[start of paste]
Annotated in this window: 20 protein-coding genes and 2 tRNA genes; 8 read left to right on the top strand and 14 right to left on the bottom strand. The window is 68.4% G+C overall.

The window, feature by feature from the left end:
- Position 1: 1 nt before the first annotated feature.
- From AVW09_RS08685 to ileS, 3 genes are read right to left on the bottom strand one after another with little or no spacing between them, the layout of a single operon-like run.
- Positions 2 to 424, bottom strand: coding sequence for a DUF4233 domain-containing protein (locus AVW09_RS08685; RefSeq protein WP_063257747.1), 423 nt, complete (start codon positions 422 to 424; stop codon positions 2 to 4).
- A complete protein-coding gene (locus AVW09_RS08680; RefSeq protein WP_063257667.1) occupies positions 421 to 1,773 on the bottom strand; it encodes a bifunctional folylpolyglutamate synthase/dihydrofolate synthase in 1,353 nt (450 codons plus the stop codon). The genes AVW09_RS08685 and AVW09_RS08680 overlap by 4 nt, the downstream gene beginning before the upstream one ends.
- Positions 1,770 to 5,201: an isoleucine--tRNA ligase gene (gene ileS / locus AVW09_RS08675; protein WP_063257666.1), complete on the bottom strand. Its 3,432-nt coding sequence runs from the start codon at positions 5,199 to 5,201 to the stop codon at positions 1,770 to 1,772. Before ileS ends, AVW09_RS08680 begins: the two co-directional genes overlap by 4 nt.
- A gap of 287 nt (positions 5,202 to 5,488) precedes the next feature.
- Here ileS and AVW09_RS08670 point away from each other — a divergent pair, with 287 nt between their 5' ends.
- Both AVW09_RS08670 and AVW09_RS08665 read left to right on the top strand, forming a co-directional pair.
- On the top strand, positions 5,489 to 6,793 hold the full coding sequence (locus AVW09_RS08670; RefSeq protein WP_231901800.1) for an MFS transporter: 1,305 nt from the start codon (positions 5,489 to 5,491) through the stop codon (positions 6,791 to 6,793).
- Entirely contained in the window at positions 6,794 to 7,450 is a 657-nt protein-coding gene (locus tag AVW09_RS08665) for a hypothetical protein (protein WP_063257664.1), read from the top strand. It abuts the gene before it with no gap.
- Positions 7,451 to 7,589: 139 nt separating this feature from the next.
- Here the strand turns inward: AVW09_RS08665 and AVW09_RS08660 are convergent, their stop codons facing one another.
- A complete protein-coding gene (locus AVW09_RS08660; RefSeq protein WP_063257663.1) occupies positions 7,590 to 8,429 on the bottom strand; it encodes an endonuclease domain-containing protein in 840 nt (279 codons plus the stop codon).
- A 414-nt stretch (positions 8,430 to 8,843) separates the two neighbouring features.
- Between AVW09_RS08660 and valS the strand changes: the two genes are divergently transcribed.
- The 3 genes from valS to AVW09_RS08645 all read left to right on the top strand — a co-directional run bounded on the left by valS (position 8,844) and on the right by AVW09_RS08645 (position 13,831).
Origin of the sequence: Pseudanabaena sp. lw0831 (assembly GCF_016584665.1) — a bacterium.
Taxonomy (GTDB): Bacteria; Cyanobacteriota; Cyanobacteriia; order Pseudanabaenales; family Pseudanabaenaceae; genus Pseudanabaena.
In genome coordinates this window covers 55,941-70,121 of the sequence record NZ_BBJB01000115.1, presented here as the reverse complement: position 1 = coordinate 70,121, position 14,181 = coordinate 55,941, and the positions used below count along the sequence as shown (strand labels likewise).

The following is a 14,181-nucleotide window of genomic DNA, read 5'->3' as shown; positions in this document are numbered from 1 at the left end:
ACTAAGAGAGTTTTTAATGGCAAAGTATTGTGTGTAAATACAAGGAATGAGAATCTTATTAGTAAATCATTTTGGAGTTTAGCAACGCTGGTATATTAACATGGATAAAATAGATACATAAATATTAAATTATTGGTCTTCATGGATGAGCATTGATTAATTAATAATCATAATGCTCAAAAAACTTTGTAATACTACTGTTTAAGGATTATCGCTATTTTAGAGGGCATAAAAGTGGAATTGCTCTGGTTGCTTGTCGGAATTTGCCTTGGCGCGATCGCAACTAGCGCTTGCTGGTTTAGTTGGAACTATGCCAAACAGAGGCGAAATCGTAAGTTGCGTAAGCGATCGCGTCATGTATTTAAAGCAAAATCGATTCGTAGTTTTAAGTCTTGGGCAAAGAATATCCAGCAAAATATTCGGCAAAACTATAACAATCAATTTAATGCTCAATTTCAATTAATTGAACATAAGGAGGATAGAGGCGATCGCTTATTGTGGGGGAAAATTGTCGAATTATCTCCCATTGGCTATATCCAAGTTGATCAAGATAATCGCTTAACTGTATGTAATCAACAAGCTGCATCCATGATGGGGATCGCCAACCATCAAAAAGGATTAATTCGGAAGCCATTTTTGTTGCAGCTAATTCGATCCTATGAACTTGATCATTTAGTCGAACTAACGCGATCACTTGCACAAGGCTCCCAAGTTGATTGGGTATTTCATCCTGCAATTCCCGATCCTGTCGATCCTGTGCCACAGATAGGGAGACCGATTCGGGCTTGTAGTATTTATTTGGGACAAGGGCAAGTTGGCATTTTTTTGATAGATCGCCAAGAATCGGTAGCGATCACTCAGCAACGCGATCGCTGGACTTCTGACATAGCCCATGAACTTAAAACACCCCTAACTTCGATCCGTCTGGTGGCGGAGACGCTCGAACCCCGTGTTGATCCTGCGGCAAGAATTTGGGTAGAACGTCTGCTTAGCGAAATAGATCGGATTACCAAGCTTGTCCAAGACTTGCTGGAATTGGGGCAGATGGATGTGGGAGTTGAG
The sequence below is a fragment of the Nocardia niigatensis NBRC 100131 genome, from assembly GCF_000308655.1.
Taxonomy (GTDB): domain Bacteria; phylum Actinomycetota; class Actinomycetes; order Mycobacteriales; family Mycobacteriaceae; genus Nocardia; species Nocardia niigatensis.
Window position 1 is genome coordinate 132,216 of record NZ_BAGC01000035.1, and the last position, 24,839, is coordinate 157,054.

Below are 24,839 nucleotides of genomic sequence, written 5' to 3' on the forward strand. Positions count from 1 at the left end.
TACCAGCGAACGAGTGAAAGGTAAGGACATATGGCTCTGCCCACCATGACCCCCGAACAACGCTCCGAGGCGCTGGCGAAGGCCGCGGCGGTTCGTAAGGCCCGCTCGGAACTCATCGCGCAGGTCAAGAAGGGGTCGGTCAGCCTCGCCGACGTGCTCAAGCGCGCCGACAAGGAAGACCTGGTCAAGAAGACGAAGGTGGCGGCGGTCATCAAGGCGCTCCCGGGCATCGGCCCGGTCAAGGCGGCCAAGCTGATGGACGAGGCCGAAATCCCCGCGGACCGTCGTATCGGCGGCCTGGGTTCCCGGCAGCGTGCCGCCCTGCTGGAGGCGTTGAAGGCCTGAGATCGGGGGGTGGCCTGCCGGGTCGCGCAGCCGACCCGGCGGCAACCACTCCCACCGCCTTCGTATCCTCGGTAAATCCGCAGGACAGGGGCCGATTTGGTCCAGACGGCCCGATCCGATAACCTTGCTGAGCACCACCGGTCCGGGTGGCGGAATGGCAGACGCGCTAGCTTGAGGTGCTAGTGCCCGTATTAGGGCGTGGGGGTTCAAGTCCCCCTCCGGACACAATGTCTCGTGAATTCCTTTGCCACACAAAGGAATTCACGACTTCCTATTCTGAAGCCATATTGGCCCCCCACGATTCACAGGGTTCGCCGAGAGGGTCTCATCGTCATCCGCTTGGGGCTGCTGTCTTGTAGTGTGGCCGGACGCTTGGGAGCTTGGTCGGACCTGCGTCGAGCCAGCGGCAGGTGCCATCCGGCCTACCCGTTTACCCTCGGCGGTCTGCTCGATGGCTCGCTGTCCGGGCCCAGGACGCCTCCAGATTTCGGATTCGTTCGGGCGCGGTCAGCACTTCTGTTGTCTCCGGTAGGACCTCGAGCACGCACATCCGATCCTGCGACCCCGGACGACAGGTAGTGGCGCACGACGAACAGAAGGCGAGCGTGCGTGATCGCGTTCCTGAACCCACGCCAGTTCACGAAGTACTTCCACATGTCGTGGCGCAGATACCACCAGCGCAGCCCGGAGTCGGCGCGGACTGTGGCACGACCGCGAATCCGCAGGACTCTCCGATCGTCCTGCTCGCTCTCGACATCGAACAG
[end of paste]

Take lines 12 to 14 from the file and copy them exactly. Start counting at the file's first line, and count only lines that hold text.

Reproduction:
- Entirely contained in the window at positions 6,794 to 7,450 is a 657-nt protein-coding gene (locus tag AVW09_RS08665) for a hypothetical protein (protein WP_063257664.1), read from the top strand. It abuts the gene before it with no gap.
- Positions 7,451 to 7,589: 139 nt separating this feature from the next.
- Here the strand turns inward: AVW09_RS08665 and AVW09_RS08660 are convergent, their stop codons facing one another.